Full disclosure, I met Devras Plexi because he came to one of my shows, and afterward introduced himself, and I’m pretty sure that fucks up some kind of unwritten code for music reviews. I’d rather be open about the fact that I have met this person in real life and we follow each other on twitter. If that makes this review untrustworthy for you, at least I told you up front right? Right?
Devras opens the record with Samadhi, and it kicks off abruptly. Samadhi isn’t something everyone is familiar with, so let me provide its cold definition:
[perfectpullquote align=”full” bordertop=”false” cite=”” link=”” color=”” class=”” size=””]a state of intense concentration achieved through meditation. In Hindu yoga this is regarded as the final stage, at which union with the divine is reached (before or at death).[/perfectpullquote]
This is where he STARTS the record. I’m just starting to get my footing by the time it hits in this weird emotional place that takes me right back to being a lonely kid. Lots of these tones and melodies seem to do that to me, I’m immediately reduced to being a scared kid dealing with hard mornings and harder interactions with the other kids.
Welcome to Devras Plexi – Sentient Beats. An underlying theme for me with this record is its ability to hit me right in all the same tender spots I’ve hidden since I was a child. It’s hard to explain, but the shimmering twinkly synths combined with the glockenspiel like tones throughout really feel like they embody the anxiety and loneliness I felt at like 10. I want to go back in time and hug myself, and tell myself not to listen to these people or do these things because it doesn’t work out. I’ve listened to this record with my kid as a result.
Sitting and clutching him like the universe was trying to rip him away from me while he distractedly played with his tablet games. Maybe this record is kind of doing that too, gripping onto youthfulness so that the hole in the sky doesn’t suck you away.
When I take notes on a record I really try not to think about what I’m saying. Sometimes this works, other times it creates notes like the one I have for Sila track 2.
[perfectpullquote align=”full” bordertop=”false” cite=”” link=”” color=”” class=”” size=””] Some future machine churning out small animals to live in our homes and love us. It controls our society, and will bring world peace. [/perfectpullquote]
I’m not sure how that helps anyone, but upon re listening I’d say it’s accurate. The meaning of the title I think comes from Sanskrit, and means “behavioral discipline”, “morality”, “virtue” or “ethics”. Some of the use of space here is very interesting. There are these weird pumping/breathing sounds the whole time which occasionally come into the forefront to great effect. It gives the track this breathless, shimmery feel underneath the surface sheen of sparkle and pomp.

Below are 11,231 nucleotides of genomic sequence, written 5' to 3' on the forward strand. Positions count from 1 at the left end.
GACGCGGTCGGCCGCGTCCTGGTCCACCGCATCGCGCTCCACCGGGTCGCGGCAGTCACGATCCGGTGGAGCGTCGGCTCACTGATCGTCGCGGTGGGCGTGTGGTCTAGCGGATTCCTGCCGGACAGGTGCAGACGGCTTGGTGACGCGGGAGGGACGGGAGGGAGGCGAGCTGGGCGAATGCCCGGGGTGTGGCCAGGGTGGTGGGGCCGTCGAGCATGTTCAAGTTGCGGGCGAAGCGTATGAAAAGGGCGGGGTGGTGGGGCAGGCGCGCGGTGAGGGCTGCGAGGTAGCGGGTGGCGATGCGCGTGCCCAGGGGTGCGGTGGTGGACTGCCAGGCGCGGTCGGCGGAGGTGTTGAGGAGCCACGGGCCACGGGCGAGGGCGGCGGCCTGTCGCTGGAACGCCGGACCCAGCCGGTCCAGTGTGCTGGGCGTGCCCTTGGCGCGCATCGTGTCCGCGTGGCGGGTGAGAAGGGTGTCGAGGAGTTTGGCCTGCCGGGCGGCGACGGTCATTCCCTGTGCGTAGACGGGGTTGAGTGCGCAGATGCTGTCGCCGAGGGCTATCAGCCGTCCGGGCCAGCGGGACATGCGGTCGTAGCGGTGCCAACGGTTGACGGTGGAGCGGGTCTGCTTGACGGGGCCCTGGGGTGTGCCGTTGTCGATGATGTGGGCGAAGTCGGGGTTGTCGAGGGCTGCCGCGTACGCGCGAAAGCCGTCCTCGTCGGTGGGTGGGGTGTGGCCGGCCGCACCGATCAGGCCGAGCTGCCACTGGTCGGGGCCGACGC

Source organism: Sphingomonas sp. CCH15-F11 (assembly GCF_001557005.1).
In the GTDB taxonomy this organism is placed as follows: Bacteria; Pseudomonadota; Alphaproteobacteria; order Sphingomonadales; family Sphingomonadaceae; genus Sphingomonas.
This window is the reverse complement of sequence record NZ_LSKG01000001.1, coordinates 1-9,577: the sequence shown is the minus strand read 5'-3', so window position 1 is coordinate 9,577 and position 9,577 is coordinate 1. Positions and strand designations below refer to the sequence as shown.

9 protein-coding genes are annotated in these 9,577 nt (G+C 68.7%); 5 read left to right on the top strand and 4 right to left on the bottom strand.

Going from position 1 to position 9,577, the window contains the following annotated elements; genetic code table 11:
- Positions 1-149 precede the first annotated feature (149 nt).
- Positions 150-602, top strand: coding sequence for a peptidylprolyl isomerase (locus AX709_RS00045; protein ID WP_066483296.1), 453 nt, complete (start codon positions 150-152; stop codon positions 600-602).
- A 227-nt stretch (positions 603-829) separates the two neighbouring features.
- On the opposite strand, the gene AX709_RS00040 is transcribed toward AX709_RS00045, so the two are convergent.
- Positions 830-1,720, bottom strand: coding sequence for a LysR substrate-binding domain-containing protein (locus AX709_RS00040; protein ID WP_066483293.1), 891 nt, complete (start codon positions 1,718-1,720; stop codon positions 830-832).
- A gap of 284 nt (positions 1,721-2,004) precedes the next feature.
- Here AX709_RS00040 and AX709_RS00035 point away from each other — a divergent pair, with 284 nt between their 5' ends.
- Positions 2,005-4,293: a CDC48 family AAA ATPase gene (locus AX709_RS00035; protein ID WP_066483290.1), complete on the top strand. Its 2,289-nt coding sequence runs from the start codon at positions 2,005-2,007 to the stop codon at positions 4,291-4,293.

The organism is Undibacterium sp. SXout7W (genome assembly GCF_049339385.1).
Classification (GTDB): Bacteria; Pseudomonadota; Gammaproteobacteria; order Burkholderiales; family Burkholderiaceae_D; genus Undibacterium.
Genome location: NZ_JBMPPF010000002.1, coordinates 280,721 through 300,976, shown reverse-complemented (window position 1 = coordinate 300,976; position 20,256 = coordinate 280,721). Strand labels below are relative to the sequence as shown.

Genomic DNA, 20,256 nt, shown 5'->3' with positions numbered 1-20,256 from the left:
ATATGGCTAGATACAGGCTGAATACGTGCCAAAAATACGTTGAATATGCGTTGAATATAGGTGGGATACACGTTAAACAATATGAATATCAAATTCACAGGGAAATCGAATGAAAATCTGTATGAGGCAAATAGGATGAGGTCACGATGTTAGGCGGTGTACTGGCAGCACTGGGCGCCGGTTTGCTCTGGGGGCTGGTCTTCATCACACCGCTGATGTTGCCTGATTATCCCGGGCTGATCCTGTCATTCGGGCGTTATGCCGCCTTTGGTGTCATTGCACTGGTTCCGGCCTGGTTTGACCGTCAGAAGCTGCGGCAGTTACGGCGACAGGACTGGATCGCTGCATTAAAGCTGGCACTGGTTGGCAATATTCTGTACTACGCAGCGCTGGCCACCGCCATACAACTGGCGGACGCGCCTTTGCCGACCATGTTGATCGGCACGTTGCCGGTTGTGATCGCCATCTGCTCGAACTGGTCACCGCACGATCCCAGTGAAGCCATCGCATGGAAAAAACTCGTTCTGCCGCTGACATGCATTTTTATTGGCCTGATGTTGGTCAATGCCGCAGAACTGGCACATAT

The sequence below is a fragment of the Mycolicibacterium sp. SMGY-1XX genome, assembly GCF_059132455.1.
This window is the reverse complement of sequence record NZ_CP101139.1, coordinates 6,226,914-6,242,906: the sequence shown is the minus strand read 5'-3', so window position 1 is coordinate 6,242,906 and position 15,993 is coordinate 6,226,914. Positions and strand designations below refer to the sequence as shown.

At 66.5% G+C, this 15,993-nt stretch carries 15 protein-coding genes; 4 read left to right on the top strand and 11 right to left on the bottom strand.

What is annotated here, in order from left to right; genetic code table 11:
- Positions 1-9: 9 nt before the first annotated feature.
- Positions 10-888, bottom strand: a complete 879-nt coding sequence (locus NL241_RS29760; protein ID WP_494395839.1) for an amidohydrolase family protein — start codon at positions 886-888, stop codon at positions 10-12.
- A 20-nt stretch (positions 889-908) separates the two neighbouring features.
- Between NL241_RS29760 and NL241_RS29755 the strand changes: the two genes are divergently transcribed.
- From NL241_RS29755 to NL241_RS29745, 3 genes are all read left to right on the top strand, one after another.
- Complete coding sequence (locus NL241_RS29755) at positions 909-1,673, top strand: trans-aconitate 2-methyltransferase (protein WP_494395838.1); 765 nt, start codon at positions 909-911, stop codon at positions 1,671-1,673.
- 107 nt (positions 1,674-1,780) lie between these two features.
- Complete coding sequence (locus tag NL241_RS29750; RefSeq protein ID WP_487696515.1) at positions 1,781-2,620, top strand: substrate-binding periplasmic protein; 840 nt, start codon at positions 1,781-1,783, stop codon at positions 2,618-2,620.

Tingly bell synths punctuate the intro to the next track, Light Watchers. In come the flutes, and now comes the thing that Devras seems to have a real knack for. These tracks are nostalgic for something I’ve never heard; they’re emotional, and they hit you in a place that’s vulnerable. Sometimes they’re just playing around, sure, but other times like in tracks 1, 3, 7 and 8 you hear a definite tone and style that becomes very unmistakably Devras Plexi. You definitely hear the juxtaposition of styles in track 4, which is a track that features Cesium Swimsuit. An oceanic track appropriately titled Oceanic Scenery that has this chimy bell portion that strikes me as having that definite Devras Plexi mark, but without having been told there’s no way to know for sure who’s done what of course. In track 5, Vedanta Rationale, Devras decides to use that ocean to drown a synth. It’s this slippery, awkward track that carries into track 6, Mantra, which is this strobing anxious run through the dark warehouse of your subconscious.
It’s obvious now to me why he was into what I was doing, as we both have an affinity for bells and gongs, and we both seem to be drawn to spirituality and meditation if the song titles are any indication. The seventh track, Right Thought, comes back to the playfulness (as in playing toy instruments hard as fuck) and the mixing in the bridges halfway through starts playing games with your headspace. This is a perfect lead in to the closing track Mahavibhasa.
This track name is referencing an early Buddhist scripture that is synonymous with the teachings of Mahayana Buddhism, and so if you’d like to learn more about what Devras is getting at with all of this you can read up on Mahayana Buddhism and there’s a wealth of material. This tingly/breathy track is pretty on the surface and still somehow almost alien.
This is one of my favorite albums of the last year or two. I’ve purchased it, and listened to it with my family. I’ve been brought to tears several times by this record, and idk if that was intentional, but it was welcome. Get it, and let it set the tone for your next few days.